The Joy Of Missing Out Analysis

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Perils of Social Networking Sections III, IV, and V Theodore Roosevelt declared, "Comparison is the thief of joy" (Militaryquotes, 2016). By passively looking at friends’ splendidly sophisticated lives on social networking services, individuals begin to study other’s online highlights. These highlights compared to the personal blooper memories rewound in their own heads can lead to self-loathing. Referencing social networking, Michael J. Bugeja, a professor of communications at Iowa State University of Science and Technology notes “Rather than opening us up to a global community, it is putting us into groups,” (Dailey, 2013, p.220). Overall, this can make an individual end up feeling unexciting, anxious, and the Fear of Missing Out will take …show more content…
Firstly, many individuals are all in competition, although they prefer not to realize it. Anything sought-after is on a competitive scale, and people judge others by what they have the ability to do and the volume of people they can influence. Most achievements are only notable relative to others. Secondly, well-meaning intentions are of less import and little consequence because whatever admiration society awards, comes from the self-interested standpoints of others. People confidently and supportively appraise their in-groups or circles by means of social comparisons with groups of low status, and create rules and standards with people from their own circles (Barker, 2012). The public rewards a hard working angler less than they do a supermodel because the models abilities are rarer and influence more people. Society should rewards those who do the best work, but offline as well as online, social reward is just a result of networking. Posing naked for one person is memorable, but posing naked for millions of people creates Kim Kardashian. Pressures on appearances foretell appearance-changing schemes among people, such as erratic dieting behaviors among many girls …show more content…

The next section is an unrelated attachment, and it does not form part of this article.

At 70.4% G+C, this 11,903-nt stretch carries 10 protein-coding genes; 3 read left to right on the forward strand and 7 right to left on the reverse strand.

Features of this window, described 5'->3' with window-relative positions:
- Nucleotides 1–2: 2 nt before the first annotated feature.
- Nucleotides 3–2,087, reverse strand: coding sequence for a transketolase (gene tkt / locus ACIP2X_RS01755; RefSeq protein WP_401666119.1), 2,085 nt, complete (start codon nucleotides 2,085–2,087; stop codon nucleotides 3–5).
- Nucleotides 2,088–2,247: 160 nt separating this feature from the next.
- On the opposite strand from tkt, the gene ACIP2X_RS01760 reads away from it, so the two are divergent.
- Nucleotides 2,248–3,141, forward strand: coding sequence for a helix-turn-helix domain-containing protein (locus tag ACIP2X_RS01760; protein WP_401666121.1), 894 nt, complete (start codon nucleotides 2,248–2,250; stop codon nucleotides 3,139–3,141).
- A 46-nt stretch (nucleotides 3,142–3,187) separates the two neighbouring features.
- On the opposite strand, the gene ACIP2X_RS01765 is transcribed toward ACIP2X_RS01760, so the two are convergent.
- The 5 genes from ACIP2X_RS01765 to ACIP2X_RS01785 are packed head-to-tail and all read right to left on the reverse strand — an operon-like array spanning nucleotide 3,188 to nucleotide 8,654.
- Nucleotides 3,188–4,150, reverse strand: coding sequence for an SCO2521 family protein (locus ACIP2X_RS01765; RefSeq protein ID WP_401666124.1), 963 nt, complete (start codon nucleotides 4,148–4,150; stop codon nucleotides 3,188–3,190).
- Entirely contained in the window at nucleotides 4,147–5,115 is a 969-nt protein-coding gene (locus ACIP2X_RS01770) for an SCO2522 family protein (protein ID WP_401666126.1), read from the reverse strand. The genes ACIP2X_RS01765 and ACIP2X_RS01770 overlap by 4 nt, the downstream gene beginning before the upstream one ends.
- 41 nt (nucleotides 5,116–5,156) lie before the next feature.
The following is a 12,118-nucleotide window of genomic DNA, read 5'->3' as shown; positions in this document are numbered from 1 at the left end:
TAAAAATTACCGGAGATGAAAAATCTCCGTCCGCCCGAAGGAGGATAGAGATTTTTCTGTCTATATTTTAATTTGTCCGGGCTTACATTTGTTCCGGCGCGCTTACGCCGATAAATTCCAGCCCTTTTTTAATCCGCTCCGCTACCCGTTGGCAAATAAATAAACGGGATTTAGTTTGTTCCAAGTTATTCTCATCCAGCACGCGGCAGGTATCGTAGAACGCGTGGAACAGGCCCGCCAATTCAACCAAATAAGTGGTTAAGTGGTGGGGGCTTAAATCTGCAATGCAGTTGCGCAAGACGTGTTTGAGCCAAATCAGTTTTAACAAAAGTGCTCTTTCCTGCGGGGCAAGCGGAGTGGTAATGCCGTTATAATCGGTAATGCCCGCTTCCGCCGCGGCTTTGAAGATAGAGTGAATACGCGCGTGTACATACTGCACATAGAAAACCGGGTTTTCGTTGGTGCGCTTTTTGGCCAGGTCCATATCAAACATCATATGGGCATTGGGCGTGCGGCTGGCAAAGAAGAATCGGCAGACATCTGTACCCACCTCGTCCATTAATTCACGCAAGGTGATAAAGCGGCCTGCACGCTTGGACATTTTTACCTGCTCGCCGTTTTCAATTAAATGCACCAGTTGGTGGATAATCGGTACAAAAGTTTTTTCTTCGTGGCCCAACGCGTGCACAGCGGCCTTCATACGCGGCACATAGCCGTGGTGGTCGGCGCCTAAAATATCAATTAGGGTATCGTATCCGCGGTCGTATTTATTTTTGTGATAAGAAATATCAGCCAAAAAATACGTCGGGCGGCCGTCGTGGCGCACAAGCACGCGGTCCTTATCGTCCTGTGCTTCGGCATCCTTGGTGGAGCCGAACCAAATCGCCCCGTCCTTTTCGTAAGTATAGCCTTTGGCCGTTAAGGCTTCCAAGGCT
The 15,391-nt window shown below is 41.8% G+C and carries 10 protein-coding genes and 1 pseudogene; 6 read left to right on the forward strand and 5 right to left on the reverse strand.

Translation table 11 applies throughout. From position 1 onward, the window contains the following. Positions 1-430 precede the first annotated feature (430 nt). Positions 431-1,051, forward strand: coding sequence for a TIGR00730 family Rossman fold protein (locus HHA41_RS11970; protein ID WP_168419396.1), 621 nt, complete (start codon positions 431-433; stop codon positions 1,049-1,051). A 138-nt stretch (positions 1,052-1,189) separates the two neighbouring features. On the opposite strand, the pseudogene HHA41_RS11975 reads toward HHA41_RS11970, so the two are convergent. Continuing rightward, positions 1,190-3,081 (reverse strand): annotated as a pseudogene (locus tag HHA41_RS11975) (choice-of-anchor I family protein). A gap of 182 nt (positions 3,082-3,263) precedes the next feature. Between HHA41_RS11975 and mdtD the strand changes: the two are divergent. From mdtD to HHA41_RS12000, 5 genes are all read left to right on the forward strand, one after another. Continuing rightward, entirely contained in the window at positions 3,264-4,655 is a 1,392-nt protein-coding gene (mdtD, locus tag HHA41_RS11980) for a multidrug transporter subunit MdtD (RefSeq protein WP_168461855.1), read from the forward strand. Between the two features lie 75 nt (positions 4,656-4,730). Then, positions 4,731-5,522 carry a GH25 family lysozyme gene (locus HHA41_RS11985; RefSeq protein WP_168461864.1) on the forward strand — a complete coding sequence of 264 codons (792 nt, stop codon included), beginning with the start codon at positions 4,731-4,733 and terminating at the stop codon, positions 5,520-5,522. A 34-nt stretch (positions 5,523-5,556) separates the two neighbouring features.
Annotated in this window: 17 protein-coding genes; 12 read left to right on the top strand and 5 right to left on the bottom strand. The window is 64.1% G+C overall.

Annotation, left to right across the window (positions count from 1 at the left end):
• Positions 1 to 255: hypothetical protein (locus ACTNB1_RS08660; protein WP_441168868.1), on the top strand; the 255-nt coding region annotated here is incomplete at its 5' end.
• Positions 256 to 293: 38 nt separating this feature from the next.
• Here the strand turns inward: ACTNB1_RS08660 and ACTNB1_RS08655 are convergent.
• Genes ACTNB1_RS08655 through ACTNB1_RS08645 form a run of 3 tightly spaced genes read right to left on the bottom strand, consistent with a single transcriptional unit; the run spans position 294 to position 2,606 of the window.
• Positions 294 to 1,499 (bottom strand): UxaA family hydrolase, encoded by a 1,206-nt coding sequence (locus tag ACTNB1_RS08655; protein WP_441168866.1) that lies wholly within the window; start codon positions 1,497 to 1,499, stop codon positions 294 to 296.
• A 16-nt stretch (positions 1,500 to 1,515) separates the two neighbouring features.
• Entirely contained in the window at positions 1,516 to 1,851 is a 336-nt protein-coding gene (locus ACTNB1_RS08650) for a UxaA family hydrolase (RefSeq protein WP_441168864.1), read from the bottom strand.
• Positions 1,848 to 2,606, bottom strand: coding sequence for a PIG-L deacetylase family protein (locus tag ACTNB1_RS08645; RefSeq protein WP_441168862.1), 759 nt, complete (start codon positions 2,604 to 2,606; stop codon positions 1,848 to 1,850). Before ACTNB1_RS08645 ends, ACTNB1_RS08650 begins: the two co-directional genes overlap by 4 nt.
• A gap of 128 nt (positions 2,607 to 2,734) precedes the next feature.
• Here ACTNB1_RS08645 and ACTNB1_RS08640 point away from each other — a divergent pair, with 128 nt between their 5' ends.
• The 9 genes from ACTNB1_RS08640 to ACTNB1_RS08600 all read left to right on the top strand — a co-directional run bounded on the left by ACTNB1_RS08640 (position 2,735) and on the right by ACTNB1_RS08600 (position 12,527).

Applying JOMO is a therapeutic practice of accepting oneself and helps individuals look at themselves through a fresh approach. In turn, they believe they and their lives look good online and off, thus having an impact on gratification and contentment. A noteworthy fact to remember is although there is a great deal of flawed comparison going on, one can never see the whole picture. With these strategies, individuals can let go of the cruelty of comparisons. With so many negative effects deep-rooted in comparison, it dishonors and discredits those who take part in it, but the struggle is real for many. Happily, it no longer needs to be, and the freedom found in avoiding social networking traps is entirely worth the effort. It is time for individuals to empower themselves and enjoy their freedom from social networking enslavement. Contact me at Hardwick@jomo.org and join me in fighting for a healthier psychological future with social networking. Here you can find your elected officials, how to contact them, and sign up for updated information on our progress. There is a variety of ways to express your views about the perils of social networking, ranging in ease from sending a tweet to visiting Washington for a face-to-face meeting with a legislator. Sign up for e-news, and check out our most recent actions. Join us in the fight for

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